As for myself, I love to cook and collected many recipes, especially Italian. From my mother I learned to cook the Tyrolean foods. My favorites are polenta, a cornmeal ball eaten in place of bread, and stew, and sauerkraut spare ribs and sausage. Another favorite is canedelli, and dumpling made with stale bread, sausage and parsley, cooked in broth, and could be served with sauerkraut. Ravioli is my favorite Piamentese recipe. Of needlework, crochet was my favorite. In the past few years, I've crocheted 33 Afghans, gifts for daughters, grandchildren and great-grand son. Crocheted a number of table clothes, did embroidering and sewing. I loved to work in the flowerbeds but after John retired, I relinquished this hobby to him. Another of my hobbies was cake decoration. Some I decorated for my girls and raffle for their school and school projects. Some I donated to be raffled for church projects. Because I was the oldest girl of the family, I started to help my mother as soon as I could reach the dishpan by standing on a box to wash dishes. I was either watching the younger children or running to the store for groceries, or meat, being that there was no refrigeration in those days, shopping was an everyday chore.
I started to help John at his store when World War II started. When our girls were gone I decided to go to Mass daily. And so it happened that on a Sunday morning, when a priest overslept, on a snowy morning and the church was locked until Mass time, I was met the next morning at the door by Father Gallagher, our new pastor in 1967, with the key to the church. And so began the work for the church. Now I oversee that the sanctuary and the sacristy are cleaned, that there are candles, hot water, baptismal robes and altar breads. I am a member of the Tabernacle Society, which is a group of Catholic ladies who “work” solely for the needs of our church. We furnish the baptismal robes, which we make and the altar breads, of which I am the chairman. We make them every week, a little over a thousand besides the big ones for the priests, and they are also used in the mission churches in La Veta, Chama and Gardner. Very few churches make their own altar breads, and by making them we save our church over $500.00 a year. We, also, pay for the baptismal robe material. We make about 100 of these a year. We also purchase the flowers for Easter and Christmas and give a substantial donation to the church on these festive days.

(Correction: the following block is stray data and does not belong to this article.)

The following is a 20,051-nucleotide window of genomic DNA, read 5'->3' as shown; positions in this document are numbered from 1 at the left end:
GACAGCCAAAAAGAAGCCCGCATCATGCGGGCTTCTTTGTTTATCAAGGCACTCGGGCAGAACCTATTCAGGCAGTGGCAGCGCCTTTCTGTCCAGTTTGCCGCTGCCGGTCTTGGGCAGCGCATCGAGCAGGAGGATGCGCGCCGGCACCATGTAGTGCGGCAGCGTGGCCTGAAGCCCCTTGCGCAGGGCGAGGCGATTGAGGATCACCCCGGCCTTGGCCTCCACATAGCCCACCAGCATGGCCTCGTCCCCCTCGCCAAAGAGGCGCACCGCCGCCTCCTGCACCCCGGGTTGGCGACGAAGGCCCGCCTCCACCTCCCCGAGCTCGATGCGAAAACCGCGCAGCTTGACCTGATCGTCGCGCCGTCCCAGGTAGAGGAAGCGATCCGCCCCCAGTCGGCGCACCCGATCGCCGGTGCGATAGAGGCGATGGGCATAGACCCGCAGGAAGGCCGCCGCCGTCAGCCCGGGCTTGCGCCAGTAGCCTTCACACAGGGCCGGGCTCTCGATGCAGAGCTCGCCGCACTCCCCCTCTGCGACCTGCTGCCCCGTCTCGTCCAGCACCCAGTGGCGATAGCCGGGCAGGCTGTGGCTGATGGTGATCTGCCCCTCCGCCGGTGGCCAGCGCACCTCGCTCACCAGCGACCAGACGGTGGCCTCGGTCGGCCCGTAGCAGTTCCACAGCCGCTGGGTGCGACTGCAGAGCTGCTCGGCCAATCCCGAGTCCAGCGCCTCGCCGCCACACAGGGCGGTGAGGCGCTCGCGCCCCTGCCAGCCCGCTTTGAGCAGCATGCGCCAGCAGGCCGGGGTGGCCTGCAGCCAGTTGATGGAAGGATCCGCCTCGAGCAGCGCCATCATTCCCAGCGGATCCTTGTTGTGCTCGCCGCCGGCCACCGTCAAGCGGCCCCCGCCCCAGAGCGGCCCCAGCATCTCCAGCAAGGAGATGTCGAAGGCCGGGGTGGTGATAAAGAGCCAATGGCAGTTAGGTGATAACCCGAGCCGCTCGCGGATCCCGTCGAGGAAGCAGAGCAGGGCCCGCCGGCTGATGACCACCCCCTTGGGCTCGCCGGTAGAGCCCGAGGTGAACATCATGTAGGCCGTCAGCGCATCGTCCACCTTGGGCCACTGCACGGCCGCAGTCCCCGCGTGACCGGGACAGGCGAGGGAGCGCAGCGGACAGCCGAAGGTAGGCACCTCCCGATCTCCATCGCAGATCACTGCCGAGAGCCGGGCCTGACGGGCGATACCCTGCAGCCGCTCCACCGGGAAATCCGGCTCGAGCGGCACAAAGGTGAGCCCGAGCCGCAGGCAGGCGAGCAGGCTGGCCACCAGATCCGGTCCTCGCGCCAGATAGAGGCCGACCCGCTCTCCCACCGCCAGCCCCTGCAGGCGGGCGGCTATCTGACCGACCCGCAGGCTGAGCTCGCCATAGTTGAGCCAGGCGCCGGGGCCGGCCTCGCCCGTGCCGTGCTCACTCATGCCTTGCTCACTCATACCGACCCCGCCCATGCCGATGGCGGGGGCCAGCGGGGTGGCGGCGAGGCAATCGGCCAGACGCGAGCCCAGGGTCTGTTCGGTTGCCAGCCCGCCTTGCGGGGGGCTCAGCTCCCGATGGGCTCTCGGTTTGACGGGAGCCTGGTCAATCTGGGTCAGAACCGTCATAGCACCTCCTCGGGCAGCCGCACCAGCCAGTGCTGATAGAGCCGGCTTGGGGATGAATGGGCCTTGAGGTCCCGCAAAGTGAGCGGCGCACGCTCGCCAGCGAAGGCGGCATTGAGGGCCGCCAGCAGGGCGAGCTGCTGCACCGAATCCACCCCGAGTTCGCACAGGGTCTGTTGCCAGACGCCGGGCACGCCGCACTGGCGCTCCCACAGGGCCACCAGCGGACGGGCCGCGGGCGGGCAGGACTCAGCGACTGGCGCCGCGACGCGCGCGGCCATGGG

Both of John's brothers, Dino and Alex, were in World War II, both were in the United States Air Force, Dino was in the Battle of the Bulge, and Alex was in the Italy invasion. I had three brothers in the service at the same time, Ernest and Bruno in the United States Air Force, Ernest in the Pacific Area and Bruno in Italy. My youngest brother was in the Navy, in the Pacific area on a Mine Sweeper. I would write to each of them twice a week and send them the daily comics, getting them from neighbor's papers.
John and his brother's interests are sports, especially baseball. When they were in the Recreation Parlor Business, named the “Rat Hole” they sponsored a softball team. After John retired, he learned to golf, and loves it!
I recall the dust storm of the 1930's when we didn't go out of the house for a number of days because the atmosphere was so black with the dust. There was fear of dust pneumonia. The first winter that I was in Walsenburg, there was a snowstorm that my brother-in-law, who worked for John Piava Meat Market, on Seventh Street, brought groceries to people who needed them, walking and carrying the stuff in a gunny sack. In 1946, another big snowstorm hit the day before election, had only a few voters at the polls, those who were brave enough to walk. The snowstorm in 1972, stranded my daughter from Denver here for four days, instead of the over-night visit she and her husband had planned. Two of the children were in Denver with all of the family gifts, and the other three here without gifts. Santa Claus left a few gifts in the stockings of the youngest grandson here in Walsenburg. In the middle of May in 1957, I was in Santa Fe, New Mexico to be near my mother who was in the hospital with a broken hip, I missed the big snowstorm that broke many trees and caved in roofs on some houses. On my return home on the bus, the driver commented on what a sight it was to drive through Walsenburg after the storm to see the deep snow and see so many broken trees branches, for that time of the year. He mentioned seeing many beautiful sunsets while driving through his area.
In my opinion, Colorado is a good state to live in for an all year decent climate. As for Walsenburg-- it is a paradise for comfortable living-small friendly, scenic, especially the Huajatolla--Spanish Peaks, so picturesque all year. Visible from my bedroom, as soon as I put up the shade I look at them, rarely finding them hidden behind clouds!